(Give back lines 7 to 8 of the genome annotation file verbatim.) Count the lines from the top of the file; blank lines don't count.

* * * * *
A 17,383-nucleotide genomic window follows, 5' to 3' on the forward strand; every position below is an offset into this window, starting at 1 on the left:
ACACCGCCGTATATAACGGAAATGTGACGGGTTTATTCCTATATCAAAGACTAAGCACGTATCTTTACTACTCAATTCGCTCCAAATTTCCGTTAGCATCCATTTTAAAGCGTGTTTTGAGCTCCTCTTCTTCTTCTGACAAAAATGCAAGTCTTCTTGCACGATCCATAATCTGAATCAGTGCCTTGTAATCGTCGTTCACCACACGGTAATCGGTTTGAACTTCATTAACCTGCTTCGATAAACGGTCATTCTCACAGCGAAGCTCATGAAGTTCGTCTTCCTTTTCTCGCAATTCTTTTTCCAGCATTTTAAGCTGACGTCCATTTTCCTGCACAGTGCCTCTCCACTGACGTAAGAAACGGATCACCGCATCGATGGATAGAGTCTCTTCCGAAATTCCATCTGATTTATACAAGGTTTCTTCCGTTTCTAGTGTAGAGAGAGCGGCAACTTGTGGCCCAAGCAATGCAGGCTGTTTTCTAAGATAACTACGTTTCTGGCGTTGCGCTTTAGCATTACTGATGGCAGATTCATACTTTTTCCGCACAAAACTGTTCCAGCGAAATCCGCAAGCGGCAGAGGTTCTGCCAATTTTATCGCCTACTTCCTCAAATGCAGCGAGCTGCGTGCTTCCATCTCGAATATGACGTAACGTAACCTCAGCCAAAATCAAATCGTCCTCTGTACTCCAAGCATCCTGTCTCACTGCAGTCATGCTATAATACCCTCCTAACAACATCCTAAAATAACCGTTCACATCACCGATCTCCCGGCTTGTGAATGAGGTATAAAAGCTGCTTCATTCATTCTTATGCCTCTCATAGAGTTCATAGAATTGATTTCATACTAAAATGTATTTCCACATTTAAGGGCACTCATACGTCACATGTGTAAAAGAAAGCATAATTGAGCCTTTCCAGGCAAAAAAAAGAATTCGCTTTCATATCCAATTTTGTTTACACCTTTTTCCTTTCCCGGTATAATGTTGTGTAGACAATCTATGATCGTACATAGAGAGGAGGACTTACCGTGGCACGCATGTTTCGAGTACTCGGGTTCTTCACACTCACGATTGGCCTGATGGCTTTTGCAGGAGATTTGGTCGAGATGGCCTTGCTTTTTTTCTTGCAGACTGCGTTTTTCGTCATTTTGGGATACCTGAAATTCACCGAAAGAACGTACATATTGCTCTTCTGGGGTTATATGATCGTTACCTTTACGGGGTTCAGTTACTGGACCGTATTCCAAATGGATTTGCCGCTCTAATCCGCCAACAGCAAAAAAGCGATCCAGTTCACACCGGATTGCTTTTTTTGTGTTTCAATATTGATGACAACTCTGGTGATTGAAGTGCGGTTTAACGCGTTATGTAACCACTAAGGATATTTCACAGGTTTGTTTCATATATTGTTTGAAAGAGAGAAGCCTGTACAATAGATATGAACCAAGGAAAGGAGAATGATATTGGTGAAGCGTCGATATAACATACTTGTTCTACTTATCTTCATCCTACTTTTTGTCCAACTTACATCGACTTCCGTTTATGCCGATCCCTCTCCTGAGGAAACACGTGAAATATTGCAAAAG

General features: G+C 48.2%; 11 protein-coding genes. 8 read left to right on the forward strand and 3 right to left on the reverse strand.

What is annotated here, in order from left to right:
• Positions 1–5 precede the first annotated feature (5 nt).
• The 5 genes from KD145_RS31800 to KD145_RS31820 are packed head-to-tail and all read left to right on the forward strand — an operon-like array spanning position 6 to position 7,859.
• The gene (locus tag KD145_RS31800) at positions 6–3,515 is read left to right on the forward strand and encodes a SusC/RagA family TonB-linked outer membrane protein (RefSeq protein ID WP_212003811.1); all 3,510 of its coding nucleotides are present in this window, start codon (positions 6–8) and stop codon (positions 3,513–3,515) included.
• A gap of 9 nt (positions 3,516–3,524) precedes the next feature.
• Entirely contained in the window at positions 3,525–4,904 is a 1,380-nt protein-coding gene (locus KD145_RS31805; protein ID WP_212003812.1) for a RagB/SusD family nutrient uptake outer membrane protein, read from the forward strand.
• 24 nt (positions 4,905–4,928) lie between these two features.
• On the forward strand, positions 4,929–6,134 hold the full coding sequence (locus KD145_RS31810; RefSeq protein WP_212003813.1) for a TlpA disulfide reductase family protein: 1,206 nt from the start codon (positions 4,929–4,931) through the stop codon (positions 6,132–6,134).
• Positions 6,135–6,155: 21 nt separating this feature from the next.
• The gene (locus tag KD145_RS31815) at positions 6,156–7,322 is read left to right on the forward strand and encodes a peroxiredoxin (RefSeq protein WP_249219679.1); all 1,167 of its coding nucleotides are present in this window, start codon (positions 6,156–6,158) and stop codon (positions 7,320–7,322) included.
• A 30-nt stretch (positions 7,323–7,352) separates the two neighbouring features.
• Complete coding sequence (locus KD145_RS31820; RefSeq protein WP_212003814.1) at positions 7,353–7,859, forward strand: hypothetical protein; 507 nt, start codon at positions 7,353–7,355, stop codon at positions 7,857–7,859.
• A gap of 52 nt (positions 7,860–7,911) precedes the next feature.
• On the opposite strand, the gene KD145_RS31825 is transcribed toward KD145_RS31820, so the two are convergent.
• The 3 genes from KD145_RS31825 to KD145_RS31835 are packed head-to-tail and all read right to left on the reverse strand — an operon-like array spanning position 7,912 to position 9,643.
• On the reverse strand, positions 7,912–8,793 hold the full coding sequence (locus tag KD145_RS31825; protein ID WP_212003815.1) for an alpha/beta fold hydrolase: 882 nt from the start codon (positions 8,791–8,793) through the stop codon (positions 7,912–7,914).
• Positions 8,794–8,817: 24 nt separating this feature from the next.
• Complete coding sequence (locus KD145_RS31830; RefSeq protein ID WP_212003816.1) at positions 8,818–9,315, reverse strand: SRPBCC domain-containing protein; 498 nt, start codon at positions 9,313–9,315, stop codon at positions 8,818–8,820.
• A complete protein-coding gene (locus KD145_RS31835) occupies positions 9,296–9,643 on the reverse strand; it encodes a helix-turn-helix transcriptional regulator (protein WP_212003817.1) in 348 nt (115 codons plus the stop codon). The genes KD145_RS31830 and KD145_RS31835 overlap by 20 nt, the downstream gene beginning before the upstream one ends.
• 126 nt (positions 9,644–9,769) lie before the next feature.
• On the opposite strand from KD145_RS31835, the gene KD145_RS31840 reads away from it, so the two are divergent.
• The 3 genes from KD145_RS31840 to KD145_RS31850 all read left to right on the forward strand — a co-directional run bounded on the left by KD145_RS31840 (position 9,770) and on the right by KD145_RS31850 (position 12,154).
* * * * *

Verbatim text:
• The gene (locus tag KD145_RS31800) at positions 6–3,515 is read left to right on the forward strand and encodes a SusC/RagA family TonB-linked outer membrane protein (RefSeq protein ID WP_212003811.1); all 3,510 of its coding nucleotides are present in this window, start codon (positions 6–8) and stop codon (positions 3,513–3,515) included.
• A gap of 9 nt (positions 3,516–3,524) precedes the next feature.